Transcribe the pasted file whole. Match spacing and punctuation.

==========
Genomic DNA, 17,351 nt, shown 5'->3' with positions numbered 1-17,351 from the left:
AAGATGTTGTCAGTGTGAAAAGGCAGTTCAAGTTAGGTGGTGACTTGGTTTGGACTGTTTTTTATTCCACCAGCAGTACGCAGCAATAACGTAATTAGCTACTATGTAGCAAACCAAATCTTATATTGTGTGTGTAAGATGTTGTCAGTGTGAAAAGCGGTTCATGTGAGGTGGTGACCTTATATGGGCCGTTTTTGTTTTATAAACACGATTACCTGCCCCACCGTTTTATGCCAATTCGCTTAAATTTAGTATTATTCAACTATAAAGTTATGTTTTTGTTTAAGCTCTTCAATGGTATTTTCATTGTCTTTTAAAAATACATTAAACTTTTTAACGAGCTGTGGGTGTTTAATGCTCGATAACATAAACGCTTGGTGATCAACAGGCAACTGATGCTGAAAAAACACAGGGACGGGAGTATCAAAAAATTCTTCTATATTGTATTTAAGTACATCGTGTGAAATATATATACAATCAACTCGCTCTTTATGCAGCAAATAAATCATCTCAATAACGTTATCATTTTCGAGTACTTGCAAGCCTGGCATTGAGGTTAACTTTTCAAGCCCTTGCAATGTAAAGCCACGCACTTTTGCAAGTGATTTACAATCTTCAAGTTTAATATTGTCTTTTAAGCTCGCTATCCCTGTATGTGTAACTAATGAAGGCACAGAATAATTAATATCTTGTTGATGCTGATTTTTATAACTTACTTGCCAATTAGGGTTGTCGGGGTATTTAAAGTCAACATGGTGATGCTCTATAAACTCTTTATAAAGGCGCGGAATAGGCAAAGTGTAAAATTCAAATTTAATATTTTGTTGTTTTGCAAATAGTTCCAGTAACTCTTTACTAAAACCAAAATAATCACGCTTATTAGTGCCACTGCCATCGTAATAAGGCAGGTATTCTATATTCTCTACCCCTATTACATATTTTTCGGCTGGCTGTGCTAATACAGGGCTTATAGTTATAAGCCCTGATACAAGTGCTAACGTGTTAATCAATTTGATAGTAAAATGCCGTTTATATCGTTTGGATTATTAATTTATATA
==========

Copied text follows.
Genomic DNA, 17,351 nt, shown 5'->3' with positions numbered 1-17,351 from the left:
AAGATGTTGTCAGTGTGAAAAGGCAGTTCAAGTTAGGTGGTGACTTGGTTTGGACTGTTTTTTATTCCACCAGCAGTACGCAGCAATAACGTAATTAGCTACTATGTAGCAAACCAAATCTTATATTGTGTGTGTAAGATGTTGTCAGTGTGAAAAGCGGTTCATGTGAGGTGGTGACCTTATATGGGCCGTTTTTGTTTTATAAACACGATTACCTGCCCCACCGTTTTATGCCAATTCGCTTAAATTTAGTATTATTCAACTATAAAGTTATGTTTTTGTTTAAGCTCTTCAATGGTATTTTCATTGTCTTTTAAAAATACATTAAACTTTTTAACGAGCTGTGGGTGTTTAATGCTCGATAACATAAACGCTTGGTGATCAACAGGCAACTGATGCTGAAAAAACACAGGGACGGGAGTATCAAAAAATTCTTCTATATTGTATTTAAGTACATCGTGTGAAATATATATACAATCAACTCGCTCTTTATGCAGCAAATAAATCATCTCAATAACGTTATCATTTTCGAGTACTTGCAAGCCTGGCATTGAGGTTAACTTTTCAAGCCCTTGCAATGTAAAGCCACGCACTTTTGCAAGTGATTTACAATCTTCAAGTTTAATATTGTCTTTTAAGCTCGCTATCCCTGTATGTGTAACTAATGAAGGCACAGAATAATTAATATCTTGTTGATGCTGATTTTTATAACTTACTTGCCAATTAGGGTTGTCGGGGTATTTAAAGTCAACATGGTGATGCTCTATAAACTCTTTATAAAGGCGCGGAATAGGCAAAGTGTAAAATTCAAATTTAATATTTTGTTGTTTTGCAAATAGTTCCAGTAACTCTTTACTAAAACCAAAATAATCACGCTTATTAGTGCCACTGCCATCGTAATAAGGCAGGTATTCTATATTCTCTACCCCTATTACATATTTTTCGGCTGGCTGTGCTAATACAGGGCTTATAGTTATAAGCCCTGATACAAGTGCTAACGTGTTAATCAATTTGATAGTAAAATGCCGTTTATATCGTTTGGATTATTAATTTATATA